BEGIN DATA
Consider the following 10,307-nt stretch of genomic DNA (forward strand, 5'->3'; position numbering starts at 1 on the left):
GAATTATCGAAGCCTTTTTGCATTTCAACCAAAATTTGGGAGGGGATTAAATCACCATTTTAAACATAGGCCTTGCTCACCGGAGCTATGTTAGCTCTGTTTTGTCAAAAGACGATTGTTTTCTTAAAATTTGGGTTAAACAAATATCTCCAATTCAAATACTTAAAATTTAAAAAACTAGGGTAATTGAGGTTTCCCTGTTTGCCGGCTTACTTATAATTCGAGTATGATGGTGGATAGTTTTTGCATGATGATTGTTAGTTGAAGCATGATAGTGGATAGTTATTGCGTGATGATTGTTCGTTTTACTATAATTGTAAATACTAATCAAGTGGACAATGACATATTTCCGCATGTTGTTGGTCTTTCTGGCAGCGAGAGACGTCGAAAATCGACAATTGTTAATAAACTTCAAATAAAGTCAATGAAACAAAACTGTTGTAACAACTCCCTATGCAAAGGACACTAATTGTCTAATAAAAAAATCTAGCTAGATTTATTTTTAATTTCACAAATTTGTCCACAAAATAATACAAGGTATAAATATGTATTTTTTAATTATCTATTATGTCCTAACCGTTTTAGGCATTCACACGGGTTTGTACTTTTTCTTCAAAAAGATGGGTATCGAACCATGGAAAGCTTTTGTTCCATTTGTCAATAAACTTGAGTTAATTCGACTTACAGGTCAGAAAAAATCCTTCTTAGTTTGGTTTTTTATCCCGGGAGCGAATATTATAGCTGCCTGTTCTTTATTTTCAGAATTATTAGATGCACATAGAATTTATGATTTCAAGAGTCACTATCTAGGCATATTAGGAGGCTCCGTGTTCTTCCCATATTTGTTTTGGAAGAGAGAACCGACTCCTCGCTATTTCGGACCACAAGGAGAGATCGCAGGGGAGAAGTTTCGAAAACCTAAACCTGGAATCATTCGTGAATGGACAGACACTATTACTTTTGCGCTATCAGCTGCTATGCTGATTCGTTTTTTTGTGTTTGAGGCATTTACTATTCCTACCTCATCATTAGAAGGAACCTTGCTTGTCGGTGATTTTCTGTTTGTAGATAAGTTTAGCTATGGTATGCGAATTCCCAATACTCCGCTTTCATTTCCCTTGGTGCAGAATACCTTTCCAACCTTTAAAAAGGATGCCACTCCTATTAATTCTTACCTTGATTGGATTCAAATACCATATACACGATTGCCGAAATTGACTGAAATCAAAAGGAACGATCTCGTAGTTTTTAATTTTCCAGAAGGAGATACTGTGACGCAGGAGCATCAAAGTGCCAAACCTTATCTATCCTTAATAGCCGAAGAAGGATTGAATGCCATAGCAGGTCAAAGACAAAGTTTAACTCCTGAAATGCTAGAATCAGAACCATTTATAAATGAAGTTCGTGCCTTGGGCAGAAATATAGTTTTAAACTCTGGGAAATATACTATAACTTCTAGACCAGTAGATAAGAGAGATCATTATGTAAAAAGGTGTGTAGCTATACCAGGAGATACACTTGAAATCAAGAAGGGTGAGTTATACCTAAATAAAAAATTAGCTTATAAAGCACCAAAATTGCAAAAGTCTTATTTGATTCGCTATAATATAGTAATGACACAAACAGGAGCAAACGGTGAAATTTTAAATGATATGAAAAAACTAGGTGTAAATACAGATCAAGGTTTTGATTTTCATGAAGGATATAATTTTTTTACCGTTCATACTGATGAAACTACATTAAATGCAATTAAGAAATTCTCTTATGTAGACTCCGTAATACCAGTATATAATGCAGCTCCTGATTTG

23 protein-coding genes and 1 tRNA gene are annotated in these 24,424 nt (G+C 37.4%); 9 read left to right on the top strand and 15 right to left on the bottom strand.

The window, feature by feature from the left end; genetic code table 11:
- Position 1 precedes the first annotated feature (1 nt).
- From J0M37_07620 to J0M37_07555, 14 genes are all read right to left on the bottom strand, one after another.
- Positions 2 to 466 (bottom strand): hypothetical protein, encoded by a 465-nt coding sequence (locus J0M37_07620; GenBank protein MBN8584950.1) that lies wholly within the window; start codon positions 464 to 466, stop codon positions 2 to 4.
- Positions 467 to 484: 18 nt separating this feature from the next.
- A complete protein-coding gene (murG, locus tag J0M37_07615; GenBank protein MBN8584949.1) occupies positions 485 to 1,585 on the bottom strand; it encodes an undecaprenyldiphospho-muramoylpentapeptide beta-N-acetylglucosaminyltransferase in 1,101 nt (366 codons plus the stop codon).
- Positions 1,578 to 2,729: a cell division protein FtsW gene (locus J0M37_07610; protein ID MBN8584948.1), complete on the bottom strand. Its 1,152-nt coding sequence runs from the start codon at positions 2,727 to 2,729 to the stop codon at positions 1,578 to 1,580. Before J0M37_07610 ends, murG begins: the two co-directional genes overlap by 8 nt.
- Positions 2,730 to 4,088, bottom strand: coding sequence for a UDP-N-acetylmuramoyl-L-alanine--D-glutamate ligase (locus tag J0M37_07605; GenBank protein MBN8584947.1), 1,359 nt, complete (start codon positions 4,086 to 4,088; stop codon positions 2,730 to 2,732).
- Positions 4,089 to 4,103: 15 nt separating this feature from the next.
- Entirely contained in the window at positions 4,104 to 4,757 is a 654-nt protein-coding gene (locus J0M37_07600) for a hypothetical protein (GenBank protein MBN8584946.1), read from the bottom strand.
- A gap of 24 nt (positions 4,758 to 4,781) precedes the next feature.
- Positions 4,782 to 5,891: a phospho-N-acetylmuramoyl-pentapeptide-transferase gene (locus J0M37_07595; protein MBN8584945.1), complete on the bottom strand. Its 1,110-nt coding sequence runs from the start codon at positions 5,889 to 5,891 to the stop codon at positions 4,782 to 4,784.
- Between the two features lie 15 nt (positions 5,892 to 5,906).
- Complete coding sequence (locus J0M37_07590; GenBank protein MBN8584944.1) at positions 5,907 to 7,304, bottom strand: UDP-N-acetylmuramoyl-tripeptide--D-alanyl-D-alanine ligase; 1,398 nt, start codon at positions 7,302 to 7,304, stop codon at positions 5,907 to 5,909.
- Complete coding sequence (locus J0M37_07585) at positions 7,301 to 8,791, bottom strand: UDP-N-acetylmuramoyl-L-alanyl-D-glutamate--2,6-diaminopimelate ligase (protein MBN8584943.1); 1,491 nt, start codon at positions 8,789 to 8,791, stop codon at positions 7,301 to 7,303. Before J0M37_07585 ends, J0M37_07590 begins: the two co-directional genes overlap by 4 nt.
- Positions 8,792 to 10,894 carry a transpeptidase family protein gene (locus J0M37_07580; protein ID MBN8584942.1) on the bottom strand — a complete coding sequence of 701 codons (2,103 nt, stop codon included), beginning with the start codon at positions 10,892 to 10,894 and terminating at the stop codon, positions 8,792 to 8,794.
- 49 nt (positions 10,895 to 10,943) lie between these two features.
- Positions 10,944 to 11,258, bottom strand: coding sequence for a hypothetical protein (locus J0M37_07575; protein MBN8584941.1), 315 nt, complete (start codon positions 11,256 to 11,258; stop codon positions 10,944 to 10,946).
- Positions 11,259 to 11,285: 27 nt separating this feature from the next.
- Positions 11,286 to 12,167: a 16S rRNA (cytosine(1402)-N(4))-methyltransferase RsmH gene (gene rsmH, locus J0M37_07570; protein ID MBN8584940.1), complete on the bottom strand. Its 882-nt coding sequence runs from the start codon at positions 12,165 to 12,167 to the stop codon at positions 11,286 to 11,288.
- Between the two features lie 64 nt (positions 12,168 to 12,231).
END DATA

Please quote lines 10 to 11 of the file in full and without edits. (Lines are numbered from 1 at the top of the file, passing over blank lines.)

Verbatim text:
- Positions 1,578 to 2,729: a cell division protein FtsW gene (locus J0M37_07610; protein ID MBN8584948.1), complete on the bottom strand. Its 1,152-nt coding sequence runs from the start codon at positions 2,727 to 2,729 to the stop codon at positions 1,578 to 1,580. Before J0M37_07610 ends, murG begins: the two co-directional genes overlap by 8 nt.
- Positions 2,730 to 4,088, bottom strand: coding sequence for a UDP-N-acetylmuramoyl-L-alanine--D-glutamate ligase (locus tag J0M37_07605; GenBank protein MBN8584947.1), 1,359 nt, complete (start codon positions 4,086 to 4,088; stop codon positions 2,730 to 2,732).